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First US test of power-to-gas involves National Renewable Energy Laboratory

The engine of a Toyota hydrogen Fuel Cell Vehicle (FCV) in Japan. Japan has invested a great deal of time, effort and money into hydrogen fuel cells, but SoCalGas' latest project is claimed to be the first real test of the related Power-to-Gas technology in the US. Image: Andy Colthorpe.
A US energy company is testing power-to-gas systems that store energy from renewable energy production, including solar power, during times of excess supply.

Southern California Gas Company (SoCalGas) launched the demonstration projects with the Energy Department's National Renewable Energy Laboratory (NREL) and the National Fuel Cell Research Center (NFCRC).

The technology uses electrolyzers to convert electricity from solar power into hydrogen gas by breaking down water into hydrogen and oxygen. The hydrogen can then be converted to methane and stored for future energy needs. It can also be used in vehicles, micro-turbines, fuel cells and other equipment.

Although commercial-scale power-to-gas systems are already used in Germany and tested worldwide, SoCalGas claims this is the first such testing in the United States.

SoCalGas claims that power-to-gas offers a longer term storage solution than batteries, which it says are limited to short-term storage and remain expensive. While there have been advances in longer duration battery types such as flow batteries, this generally remains true.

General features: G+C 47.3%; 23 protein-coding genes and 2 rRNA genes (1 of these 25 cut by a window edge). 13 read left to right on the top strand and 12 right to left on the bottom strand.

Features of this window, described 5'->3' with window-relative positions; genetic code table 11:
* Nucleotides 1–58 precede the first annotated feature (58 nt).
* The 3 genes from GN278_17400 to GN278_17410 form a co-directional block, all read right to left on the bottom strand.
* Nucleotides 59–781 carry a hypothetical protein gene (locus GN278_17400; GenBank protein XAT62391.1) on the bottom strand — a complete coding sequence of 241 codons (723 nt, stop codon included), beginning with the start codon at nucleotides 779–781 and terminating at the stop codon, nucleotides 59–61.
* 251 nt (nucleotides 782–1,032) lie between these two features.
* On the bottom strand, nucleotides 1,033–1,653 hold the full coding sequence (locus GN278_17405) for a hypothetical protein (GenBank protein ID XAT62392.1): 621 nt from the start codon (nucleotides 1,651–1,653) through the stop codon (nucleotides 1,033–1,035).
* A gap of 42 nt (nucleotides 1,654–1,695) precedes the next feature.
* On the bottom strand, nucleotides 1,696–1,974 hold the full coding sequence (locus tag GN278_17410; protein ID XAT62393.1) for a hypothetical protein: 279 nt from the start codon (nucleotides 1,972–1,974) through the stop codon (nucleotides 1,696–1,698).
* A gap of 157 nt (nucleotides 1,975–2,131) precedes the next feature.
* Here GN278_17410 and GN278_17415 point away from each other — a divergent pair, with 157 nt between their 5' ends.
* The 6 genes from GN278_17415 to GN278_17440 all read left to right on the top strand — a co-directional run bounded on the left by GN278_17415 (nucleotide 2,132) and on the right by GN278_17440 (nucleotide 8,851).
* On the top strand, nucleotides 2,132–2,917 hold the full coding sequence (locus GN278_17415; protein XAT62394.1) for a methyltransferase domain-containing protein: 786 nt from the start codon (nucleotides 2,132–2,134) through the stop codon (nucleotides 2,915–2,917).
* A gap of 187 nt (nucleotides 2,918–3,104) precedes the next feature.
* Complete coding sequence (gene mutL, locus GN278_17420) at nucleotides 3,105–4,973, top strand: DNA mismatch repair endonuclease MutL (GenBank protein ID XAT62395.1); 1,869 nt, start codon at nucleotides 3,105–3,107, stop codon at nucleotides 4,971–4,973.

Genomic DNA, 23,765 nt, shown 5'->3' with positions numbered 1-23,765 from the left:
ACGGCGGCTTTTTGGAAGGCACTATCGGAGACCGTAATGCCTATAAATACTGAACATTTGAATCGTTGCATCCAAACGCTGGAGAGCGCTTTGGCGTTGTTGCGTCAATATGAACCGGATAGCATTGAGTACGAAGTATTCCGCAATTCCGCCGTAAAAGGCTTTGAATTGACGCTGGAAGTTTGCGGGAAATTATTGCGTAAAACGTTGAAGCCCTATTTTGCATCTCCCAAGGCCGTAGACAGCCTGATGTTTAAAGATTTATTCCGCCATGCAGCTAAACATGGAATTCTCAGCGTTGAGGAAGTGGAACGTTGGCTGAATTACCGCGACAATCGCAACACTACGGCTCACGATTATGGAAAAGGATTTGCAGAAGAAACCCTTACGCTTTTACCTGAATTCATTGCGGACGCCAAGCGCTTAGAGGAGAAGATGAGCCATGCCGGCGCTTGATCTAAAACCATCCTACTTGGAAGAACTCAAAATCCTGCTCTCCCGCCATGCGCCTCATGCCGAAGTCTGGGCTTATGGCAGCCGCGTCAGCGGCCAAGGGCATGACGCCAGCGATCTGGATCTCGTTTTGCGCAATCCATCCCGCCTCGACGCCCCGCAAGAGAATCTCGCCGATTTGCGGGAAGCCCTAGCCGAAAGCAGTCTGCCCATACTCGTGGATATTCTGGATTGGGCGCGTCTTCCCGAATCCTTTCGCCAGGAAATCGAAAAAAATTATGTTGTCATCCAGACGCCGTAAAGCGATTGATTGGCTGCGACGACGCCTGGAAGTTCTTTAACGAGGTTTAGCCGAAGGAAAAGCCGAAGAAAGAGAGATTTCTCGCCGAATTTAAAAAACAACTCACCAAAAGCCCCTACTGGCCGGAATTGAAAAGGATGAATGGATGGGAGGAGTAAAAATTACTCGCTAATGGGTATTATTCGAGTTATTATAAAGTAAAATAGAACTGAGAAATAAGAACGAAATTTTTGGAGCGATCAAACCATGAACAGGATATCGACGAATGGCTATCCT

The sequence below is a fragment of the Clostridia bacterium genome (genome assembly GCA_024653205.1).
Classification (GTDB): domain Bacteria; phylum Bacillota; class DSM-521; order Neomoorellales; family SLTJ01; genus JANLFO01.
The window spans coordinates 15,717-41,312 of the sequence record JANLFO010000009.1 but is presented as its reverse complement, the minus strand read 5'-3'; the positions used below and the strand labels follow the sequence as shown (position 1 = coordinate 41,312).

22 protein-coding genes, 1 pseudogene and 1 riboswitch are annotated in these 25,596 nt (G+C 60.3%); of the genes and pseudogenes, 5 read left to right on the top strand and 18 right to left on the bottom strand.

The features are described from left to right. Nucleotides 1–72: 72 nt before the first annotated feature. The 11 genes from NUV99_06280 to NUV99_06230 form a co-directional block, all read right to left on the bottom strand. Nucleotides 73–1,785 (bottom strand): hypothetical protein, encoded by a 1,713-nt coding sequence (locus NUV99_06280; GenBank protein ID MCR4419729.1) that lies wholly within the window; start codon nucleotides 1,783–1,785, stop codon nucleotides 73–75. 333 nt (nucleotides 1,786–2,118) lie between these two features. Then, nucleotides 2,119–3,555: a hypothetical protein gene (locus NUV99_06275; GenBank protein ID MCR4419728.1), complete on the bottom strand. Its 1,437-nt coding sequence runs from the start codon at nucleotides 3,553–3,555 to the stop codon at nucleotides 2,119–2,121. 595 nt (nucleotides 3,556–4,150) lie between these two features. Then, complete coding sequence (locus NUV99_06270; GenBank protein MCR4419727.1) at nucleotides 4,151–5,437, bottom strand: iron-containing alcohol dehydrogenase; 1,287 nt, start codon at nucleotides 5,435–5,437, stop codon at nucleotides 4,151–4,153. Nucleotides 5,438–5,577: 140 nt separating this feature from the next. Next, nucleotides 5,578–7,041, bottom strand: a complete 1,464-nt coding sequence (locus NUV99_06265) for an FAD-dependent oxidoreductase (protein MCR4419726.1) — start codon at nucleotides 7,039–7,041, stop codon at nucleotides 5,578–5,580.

In March, at this year's Energy Storage Europe conference in Dusseldorf, Germany, the final day of the three day event hosted a major strand on power-to-gas and power-to-x technologies. According to Dr Michael Sterner of the Technical University of Applied Sciences in Regensburg, Bavaria in Germany, who chaired much of the day's events and is considered an expert in the technology, power-to-gas is likely to become increasingly more practical for long duration energy storage applications. He said this was especially likely to be true in the next few decades, as grid networks around the world start to arrive at 10% penetration from renewable energy sources, which is considered a threshold at which even modern grids start to suffer stability problems. California has committed to sourcing one third of its power from renewable sources by 2020 and state governor Jerry Brown has also proposed another target of 50% by 2030.

The demonstrations will take place at the NFCRC at the Uiversity of California, NREL's laboratories in Golden, Colorado, and in Irvine. Initial project results are expected by the end of 2015.

Patrick Lee, senior vice president, customer service, innovation and business strategy for SoCalGas, said: "A power-to-gas system can help California meet environmentally-focused energy goals and solve a major energy challenge facing our nation: how to cost-effectively store excess power from renewables to meet energy demands when the wind does not blow or the sun does not shine."

Professor Scott Samuelsen, director of the NFCRC, said: "With the extensive storage capacity of natural gas infrastructure, this project will provide important validation of the technical and economic feasibility of carbon-free energy transformation and storage.”

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